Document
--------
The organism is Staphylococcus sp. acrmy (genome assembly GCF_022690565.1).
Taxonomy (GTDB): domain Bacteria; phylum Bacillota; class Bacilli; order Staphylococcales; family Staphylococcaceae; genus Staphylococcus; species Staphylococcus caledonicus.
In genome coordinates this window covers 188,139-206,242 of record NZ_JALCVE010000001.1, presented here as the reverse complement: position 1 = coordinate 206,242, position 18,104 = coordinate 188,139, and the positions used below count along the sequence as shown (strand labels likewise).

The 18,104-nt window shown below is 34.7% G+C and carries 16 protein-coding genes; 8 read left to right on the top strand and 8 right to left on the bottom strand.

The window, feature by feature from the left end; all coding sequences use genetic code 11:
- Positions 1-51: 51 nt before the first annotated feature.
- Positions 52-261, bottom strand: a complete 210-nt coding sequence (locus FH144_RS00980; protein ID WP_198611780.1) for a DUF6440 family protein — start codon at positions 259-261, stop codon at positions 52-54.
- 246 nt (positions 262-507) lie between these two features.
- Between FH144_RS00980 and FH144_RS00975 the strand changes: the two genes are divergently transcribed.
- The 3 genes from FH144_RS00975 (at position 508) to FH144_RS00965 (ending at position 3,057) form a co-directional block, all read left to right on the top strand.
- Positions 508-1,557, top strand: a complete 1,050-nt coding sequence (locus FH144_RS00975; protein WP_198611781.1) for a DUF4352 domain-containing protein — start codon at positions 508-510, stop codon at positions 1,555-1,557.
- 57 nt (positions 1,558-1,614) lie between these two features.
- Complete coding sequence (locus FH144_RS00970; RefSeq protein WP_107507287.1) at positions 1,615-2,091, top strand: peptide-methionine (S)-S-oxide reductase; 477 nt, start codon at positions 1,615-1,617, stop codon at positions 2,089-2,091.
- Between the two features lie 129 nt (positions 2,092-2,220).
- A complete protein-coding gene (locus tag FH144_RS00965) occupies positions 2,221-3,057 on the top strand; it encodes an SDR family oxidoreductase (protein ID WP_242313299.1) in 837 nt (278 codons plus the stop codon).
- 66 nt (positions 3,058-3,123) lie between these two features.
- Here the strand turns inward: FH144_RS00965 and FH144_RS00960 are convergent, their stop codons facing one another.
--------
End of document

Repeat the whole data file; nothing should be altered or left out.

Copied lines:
The organism is Staphylococcus sp. acrmy (genome assembly GCF_022690565.1).
Taxonomy (GTDB): domain Bacteria; phylum Bacillota; class Bacilli; order Staphylococcales; family Staphylococcaceae; genus Staphylococcus; species Staphylococcus caledonicus.
In genome coordinates this window covers 188,139-206,242 of record NZ_JALCVE010000001.1, presented here as the reverse complement: position 1 = coordinate 206,242, position 18,104 = coordinate 188,139, and the positions used below count along the sequence as shown (strand labels likewise).

The 18,104-nt window shown below is 34.7% G+C and carries 16 protein-coding genes; 8 read left to right on the top strand and 8 right to left on the bottom strand.

The window, feature by feature from the left end; all coding sequences use genetic code 11:
- Positions 1-51: 51 nt before the first annotated feature.
- Positions 52-261, bottom strand: a complete 210-nt coding sequence (locus FH144_RS00980; protein ID WP_198611780.1) for a DUF6440 family protein — start codon at positions 259-261, stop codon at positions 52-54.
- 246 nt (positions 262-507) lie between these two features.
- Between FH144_RS00980 and FH144_RS00975 the strand changes: the two genes are divergently transcribed.
- The 3 genes from FH144_RS00975 (at position 508) to FH144_RS00965 (ending at position 3,057) form a co-directional block, all read left to right on the top strand.
- Positions 508-1,557, top strand: a complete 1,050-nt coding sequence (locus FH144_RS00975; protein WP_198611781.1) for a DUF4352 domain-containing protein — start codon at positions 508-510, stop codon at positions 1,555-1,557.
- 57 nt (positions 1,558-1,614) lie between these two features.
- Complete coding sequence (locus FH144_RS00970; RefSeq protein WP_107507287.1) at positions 1,615-2,091, top strand: peptide-methionine (S)-S-oxide reductase; 477 nt, start codon at positions 1,615-1,617, stop codon at positions 2,089-2,091.
- Between the two features lie 129 nt (positions 2,092-2,220).
- A complete protein-coding gene (locus tag FH144_RS00965) occupies positions 2,221-3,057 on the top strand; it encodes an SDR family oxidoreductase (protein ID WP_242313299.1) in 837 nt (278 codons plus the stop codon).
- 66 nt (positions 3,058-3,123) lie between these two features.
- Here the strand turns inward: FH144_RS00965 and FH144_RS00960 are convergent, their stop codons facing one another.